Taking down and reporting these websites is going to be one of the many steps the Brazilian government will take to combat the sexual exploitation of underaged girls during the 2014 World Cup. Last year, members of the Brazilian government distributed posters and sponsored advertisements across the country containing warnings that the sexual exploitation of minors is considered a crime. The posters were also distributed to the United States, Germany, Italy, France, the Netherlands and Spain.


For further information, please see:

ABC News – Brazil: Critics Slam Court’s Underage Sex Verdict – 30 March 2011

The Global Post – Human Rights Group Outraged At Brazil’s Underage Sex Ruling – 30 March 2012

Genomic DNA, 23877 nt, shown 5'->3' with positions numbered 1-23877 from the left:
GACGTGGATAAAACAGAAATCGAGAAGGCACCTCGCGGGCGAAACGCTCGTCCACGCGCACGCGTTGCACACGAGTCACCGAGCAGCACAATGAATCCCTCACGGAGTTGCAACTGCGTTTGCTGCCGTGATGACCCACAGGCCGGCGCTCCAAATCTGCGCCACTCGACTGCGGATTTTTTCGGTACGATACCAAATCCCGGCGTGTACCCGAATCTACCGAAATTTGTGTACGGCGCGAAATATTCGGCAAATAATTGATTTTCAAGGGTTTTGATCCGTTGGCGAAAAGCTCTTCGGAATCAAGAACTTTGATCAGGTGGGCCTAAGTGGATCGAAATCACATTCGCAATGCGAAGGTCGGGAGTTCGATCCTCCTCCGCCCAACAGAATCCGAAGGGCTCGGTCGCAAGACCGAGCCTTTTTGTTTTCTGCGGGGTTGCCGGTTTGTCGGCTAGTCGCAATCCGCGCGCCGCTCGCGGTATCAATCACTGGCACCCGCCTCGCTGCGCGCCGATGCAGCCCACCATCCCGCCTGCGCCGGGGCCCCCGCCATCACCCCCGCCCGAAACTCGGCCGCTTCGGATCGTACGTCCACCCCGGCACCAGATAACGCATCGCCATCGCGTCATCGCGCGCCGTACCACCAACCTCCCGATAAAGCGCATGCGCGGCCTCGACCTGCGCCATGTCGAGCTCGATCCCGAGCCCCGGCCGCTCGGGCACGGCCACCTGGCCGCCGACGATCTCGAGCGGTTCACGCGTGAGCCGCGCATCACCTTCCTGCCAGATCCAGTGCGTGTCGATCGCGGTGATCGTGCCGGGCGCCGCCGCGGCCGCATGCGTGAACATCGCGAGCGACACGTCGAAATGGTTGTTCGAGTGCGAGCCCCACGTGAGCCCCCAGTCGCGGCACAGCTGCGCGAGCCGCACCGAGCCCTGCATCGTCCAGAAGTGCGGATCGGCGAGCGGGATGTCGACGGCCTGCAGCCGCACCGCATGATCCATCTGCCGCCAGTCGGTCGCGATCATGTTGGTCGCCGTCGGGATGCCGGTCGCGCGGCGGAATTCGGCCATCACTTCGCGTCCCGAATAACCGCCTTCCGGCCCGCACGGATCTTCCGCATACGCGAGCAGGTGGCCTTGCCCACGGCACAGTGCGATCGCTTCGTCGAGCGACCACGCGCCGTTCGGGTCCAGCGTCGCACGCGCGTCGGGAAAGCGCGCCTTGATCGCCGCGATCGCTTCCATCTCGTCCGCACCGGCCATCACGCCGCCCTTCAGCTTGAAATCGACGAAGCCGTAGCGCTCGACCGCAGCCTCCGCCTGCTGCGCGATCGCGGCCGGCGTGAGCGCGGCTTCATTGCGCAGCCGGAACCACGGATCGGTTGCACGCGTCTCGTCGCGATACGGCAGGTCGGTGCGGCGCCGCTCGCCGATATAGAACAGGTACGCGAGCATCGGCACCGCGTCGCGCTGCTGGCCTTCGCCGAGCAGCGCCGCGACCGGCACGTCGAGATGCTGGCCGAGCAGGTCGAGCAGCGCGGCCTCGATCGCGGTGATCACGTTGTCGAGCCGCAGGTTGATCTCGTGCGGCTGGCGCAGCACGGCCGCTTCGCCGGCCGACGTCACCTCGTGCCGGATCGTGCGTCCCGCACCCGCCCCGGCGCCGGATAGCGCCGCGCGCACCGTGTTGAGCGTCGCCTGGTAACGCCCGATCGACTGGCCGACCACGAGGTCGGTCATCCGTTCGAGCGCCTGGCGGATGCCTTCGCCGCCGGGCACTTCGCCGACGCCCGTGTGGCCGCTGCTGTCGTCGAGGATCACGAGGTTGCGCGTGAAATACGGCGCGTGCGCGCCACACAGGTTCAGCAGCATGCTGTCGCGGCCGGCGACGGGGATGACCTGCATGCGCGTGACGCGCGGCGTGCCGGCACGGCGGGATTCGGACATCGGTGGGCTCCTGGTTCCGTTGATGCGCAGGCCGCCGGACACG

The Washington Post – Critics Slam Brazilian Appeals Court’s Lenient Verdict in Sex With Minors Case – 30 March 2012

Associated Press – Brazil Takes on Websites That Promote Sex Tourism – 27 March 2012


Poland Prosecuting Former Intelligence Head For Role In CIA Torture

By Terance Walsh
Impunity Watch Reporter, Europe

WARSAW, Poland — Polish prosecutors have filed charges against Poland’s former head of intelligence, Zbigniew Siemiatkowski, for his role in CIA torture of al Qaeda suspects on Polish soil.  Prime Minister David Tuck is supporting the ongoing investigation and prosecution and has promised the truth.

Poland's Prime Minister Donald Tuck (Photo courtesy of Reuters)

The prosecutors charged Siemiatkowski with acting beyond the scope of his powers and violating international law for “unlawful depravation of liberty” and “corporal punishment.”

The investigation over torture in Poland began in 2008.  Although Prime Minister Tusk supports the investigation, he has called for great discretion to assist in finding the truth.  In a news conference Tusk said, “I did not came up with those charges and, if I were in the prosecutors’ shoes, I would not come up with such charges. But maybe I don’t have enough information.”